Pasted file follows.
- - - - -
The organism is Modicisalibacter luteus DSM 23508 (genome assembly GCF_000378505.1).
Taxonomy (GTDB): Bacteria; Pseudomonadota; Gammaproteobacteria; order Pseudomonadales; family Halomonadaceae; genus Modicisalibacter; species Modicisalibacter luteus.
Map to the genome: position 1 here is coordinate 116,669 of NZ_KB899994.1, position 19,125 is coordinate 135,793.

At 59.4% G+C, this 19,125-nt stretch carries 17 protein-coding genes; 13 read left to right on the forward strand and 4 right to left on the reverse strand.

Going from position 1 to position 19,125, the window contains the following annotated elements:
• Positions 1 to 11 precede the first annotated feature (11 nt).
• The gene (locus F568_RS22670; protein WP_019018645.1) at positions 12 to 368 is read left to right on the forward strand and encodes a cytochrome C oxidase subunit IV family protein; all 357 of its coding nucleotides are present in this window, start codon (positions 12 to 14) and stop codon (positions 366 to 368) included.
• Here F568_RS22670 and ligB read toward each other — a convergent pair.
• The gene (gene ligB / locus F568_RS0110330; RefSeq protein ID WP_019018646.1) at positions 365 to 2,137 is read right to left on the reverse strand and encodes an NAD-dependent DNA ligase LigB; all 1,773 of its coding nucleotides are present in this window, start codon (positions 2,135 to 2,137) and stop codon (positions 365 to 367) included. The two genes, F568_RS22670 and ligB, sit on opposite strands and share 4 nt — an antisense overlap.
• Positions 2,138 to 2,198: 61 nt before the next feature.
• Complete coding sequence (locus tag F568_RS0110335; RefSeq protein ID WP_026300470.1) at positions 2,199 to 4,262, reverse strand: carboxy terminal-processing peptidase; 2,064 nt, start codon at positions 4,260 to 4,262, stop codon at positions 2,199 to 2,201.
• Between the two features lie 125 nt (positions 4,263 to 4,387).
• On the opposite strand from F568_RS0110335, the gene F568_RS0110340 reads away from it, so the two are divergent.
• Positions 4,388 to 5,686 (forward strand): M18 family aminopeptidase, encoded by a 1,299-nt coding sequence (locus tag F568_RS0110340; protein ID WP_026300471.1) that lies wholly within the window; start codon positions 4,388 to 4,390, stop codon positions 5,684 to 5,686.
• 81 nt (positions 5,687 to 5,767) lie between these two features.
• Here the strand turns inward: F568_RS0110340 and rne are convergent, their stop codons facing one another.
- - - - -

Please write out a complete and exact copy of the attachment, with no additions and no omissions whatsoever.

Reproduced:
The organism is Modicisalibacter luteus DSM 23508 (genome assembly GCF_000378505.1).
Taxonomy (GTDB): Bacteria; Pseudomonadota; Gammaproteobacteria; order Pseudomonadales; family Halomonadaceae; genus Modicisalibacter; species Modicisalibacter luteus.
Map to the genome: position 1 here is coordinate 116,669 of NZ_KB899994.1, position 19,125 is coordinate 135,793.

At 59.4% G+C, this 19,125-nt stretch carries 17 protein-coding genes; 13 read left to right on the forward strand and 4 right to left on the reverse strand.

Going from position 1 to position 19,125, the window contains the following annotated elements:
• Positions 1 to 11 precede the first annotated feature (11 nt).
• The gene (locus F568_RS22670; protein WP_019018645.1) at positions 12 to 368 is read left to right on the forward strand and encodes a cytochrome C oxidase subunit IV family protein; all 357 of its coding nucleotides are present in this window, start codon (positions 12 to 14) and stop codon (positions 366 to 368) included.
• Here F568_RS22670 and ligB read toward each other — a convergent pair.
• The gene (gene ligB / locus F568_RS0110330; RefSeq protein ID WP_019018646.1) at positions 365 to 2,137 is read right to left on the reverse strand and encodes an NAD-dependent DNA ligase LigB; all 1,773 of its coding nucleotides are present in this window, start codon (positions 2,135 to 2,137) and stop codon (positions 365 to 367) included. The two genes, F568_RS22670 and ligB, sit on opposite strands and share 4 nt — an antisense overlap.
• Positions 2,138 to 2,198: 61 nt before the next feature.
• Complete coding sequence (locus tag F568_RS0110335; RefSeq protein ID WP_026300470.1) at positions 2,199 to 4,262, reverse strand: carboxy terminal-processing peptidase; 2,064 nt, start codon at positions 4,260 to 4,262, stop codon at positions 2,199 to 2,201.
• Between the two features lie 125 nt (positions 4,263 to 4,387).
• On the opposite strand from F568_RS0110335, the gene F568_RS0110340 reads away from it, so the two are divergent.
• Positions 4,388 to 5,686 (forward strand): M18 family aminopeptidase, encoded by a 1,299-nt coding sequence (locus tag F568_RS0110340; protein ID WP_026300471.1) that lies wholly within the window; start codon positions 4,388 to 4,390, stop codon positions 5,684 to 5,686.
• 81 nt (positions 5,687 to 5,767) lie between these two features.
• Here the strand turns inward: F568_RS0110340 and rne are convergent, their stop codons facing one another.